Starting early next week, the annual onslaught of events surrounding Art Basel Miami Beach begins (and with it our #beachedbasel photo contest). Inarguably the high point of the Miami social calendar, we can all admit that at least half the fun comes from observing the human zoo that pours into town from ever corner of the globe. At the center of it all, of course, is the massive ABMB fair itself, housed in the cavernous Miami Beach Convention Center. But even that only represents a slice of the action.
The three-day 305 Fest hosted by Speedfreek kicked off at Churchill’s Friday night with booming performances by Torche, Jacuzzi Boys, Black Mayonnaise, Merchandise, and more. The feisty, moshing crowd enjoyed a two-stage marathon of post-punk, drone metal, and garage rock that will continue through Sunday. To view many more photos from 305 Fest, visit the Beached Miami Facebook page.
The Jacuzzi Boys’ Churchill’s shows are always rowdy maelstroms of sweat, alcohol, and human limbs. Their gig at the “Sort of English Pub” in Little Haiti Saturday night, the punky surf rock trio’s homecoming celebration after a recent 26-city European tour behind their latest LP, Glazin’, upheld that tradition and for good measure added a few new elements, including a mariachi band opener and a set by Miami punk vets Holy Terrors. Here is a selection of photos from the show. To view many more, visit the Beached Miami Facebook page.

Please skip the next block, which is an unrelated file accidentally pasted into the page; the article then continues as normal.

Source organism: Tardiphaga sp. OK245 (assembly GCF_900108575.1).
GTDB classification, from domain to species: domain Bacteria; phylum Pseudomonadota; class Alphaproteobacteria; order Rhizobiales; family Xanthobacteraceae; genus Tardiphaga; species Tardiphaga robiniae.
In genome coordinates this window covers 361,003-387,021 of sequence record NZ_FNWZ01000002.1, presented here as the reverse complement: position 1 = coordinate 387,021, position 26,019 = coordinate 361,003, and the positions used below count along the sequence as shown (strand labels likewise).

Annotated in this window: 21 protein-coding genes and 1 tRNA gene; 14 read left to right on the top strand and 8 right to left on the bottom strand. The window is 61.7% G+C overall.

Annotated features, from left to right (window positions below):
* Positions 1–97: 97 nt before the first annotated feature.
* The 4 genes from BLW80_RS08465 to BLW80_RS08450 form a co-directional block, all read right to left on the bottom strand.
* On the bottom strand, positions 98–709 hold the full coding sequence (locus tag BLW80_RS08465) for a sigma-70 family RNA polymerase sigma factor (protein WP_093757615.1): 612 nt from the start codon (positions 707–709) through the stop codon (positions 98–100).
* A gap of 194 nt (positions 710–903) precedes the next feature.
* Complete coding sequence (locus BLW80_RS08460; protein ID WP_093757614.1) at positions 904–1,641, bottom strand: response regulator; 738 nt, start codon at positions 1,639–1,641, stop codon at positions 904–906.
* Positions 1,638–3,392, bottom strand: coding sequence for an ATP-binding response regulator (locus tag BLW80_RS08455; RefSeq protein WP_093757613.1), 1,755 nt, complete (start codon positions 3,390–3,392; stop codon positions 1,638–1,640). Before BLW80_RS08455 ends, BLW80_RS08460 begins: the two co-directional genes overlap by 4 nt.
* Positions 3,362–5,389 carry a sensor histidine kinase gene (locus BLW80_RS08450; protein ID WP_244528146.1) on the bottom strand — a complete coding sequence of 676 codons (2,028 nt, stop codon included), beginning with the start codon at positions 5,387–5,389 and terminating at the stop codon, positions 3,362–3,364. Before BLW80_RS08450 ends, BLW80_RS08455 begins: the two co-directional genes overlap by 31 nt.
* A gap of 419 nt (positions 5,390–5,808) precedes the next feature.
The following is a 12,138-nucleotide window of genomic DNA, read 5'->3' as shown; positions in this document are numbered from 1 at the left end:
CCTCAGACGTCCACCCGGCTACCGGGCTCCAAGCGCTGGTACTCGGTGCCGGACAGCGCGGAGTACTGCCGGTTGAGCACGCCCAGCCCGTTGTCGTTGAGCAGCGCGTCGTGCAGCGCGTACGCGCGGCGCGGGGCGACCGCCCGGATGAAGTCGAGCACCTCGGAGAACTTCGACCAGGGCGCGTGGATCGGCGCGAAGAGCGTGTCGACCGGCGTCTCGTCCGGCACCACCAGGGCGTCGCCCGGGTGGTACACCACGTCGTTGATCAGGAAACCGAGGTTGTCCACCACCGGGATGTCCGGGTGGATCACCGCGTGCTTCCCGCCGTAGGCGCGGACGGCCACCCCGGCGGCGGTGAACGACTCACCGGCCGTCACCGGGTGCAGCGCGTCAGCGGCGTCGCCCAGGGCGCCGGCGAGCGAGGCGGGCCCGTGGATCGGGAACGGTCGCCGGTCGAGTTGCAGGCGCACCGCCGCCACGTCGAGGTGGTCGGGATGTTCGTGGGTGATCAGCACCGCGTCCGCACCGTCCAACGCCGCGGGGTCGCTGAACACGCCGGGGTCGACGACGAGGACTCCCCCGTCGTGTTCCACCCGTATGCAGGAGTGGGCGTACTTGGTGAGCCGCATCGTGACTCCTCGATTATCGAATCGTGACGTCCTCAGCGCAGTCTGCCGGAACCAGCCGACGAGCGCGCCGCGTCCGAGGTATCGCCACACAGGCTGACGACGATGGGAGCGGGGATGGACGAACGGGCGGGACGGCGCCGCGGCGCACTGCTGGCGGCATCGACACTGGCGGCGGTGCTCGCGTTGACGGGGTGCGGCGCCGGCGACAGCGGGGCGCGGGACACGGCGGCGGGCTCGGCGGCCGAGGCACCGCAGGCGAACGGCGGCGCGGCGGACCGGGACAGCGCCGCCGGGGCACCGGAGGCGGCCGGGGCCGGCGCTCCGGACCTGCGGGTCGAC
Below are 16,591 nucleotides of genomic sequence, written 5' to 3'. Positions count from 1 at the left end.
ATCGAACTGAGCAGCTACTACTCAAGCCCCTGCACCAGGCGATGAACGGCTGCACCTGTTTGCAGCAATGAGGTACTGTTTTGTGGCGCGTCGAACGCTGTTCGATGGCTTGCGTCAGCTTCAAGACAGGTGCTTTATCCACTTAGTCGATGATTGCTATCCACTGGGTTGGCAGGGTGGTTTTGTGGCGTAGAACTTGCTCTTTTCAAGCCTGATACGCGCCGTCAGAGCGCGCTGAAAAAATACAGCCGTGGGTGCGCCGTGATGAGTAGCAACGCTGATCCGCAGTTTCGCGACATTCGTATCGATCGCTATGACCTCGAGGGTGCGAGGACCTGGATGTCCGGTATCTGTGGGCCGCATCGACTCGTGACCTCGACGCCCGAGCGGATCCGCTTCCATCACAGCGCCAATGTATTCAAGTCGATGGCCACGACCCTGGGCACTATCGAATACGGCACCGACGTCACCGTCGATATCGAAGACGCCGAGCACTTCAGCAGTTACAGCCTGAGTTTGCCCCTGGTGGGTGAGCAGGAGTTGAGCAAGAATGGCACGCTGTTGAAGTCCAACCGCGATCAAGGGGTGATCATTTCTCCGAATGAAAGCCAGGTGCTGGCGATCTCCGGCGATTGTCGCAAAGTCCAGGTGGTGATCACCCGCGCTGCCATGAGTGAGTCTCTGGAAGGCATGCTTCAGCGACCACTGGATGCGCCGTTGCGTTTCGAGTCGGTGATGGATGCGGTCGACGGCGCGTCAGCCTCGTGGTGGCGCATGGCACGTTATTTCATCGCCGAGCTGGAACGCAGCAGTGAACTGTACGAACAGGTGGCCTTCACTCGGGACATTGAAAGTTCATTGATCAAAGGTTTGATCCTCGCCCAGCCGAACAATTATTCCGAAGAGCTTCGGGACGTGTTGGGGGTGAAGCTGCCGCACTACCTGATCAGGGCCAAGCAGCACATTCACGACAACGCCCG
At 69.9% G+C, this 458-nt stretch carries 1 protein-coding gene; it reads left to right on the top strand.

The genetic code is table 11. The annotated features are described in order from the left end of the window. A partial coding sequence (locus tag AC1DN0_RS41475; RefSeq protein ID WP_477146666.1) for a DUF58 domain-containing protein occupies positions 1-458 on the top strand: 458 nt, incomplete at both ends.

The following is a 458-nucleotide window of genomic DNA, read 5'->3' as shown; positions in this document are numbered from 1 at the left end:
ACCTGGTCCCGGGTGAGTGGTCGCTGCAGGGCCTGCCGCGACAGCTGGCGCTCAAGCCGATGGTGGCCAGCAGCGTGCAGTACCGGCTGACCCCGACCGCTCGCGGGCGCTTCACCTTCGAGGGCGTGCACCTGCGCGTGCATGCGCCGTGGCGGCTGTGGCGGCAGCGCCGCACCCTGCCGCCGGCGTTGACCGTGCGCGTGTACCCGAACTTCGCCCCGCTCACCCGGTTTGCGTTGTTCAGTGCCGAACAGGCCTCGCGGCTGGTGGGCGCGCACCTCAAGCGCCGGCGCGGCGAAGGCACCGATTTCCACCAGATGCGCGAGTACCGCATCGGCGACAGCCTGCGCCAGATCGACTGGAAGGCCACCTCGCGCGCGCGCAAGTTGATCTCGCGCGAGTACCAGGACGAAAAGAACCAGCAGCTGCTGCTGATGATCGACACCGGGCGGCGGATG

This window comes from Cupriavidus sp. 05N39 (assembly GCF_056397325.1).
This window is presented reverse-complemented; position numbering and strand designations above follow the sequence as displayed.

Miami garage rockers Jacuzzi Boys are currently having the time of their young lives (presumably) on their 28-gig tour of Western Europe behind the trio’s latest LP, Glazin’. The tour’s first gig, at London’s Shacklewell Arms, drew a tepid review but a pretty cool drawing from The Stool Pigeon’s David Z. Greene, whose illustration of the atmosphere at the Boys’ performance lines up pretty darn closely with the frenzy of their Churchill’s sweatfests, from the frenzied crowd to singer Gabriel Alcala’s silly ad-libs (“Boys and giiiirls. Rats and squirreeeels … thank you so much.”). Judging by this peek into the band’s Europe stomping, it seems like they’re doing Miami proud. You can see Greene’s full drawing after the jump.
It seems that the Dudes of Daytrotter, that sonically-no-frills, visually variegated bastion of indie music, have taken notice of the burgeoning South Florida music scene. Last February they welcomed West Palm Beach duo the Dewars and, separately, Coral Springs-based dance inciter Millionyoung into the studio, and now the Jacuzzi Boys have sat for their very own polychromatic portrait. Joining an illustrious roster that includes everyone from Bela Fleck and Bonnie Prince Billy to Okkervil River and Sunset Rubdown, the Jacuzzi Boys — the trio of Gabriel Alcala, Danny Gonzales, and Diego Monasterios — now have the boon of the Daytrotter bump as they get ready to embark on a nine-date tour through the American South at the end of the month followed by 26 dates throughout Western Europe and the UK. Here’s an excerpt from Daytrotter founder Sean Moeller’s companion write-up: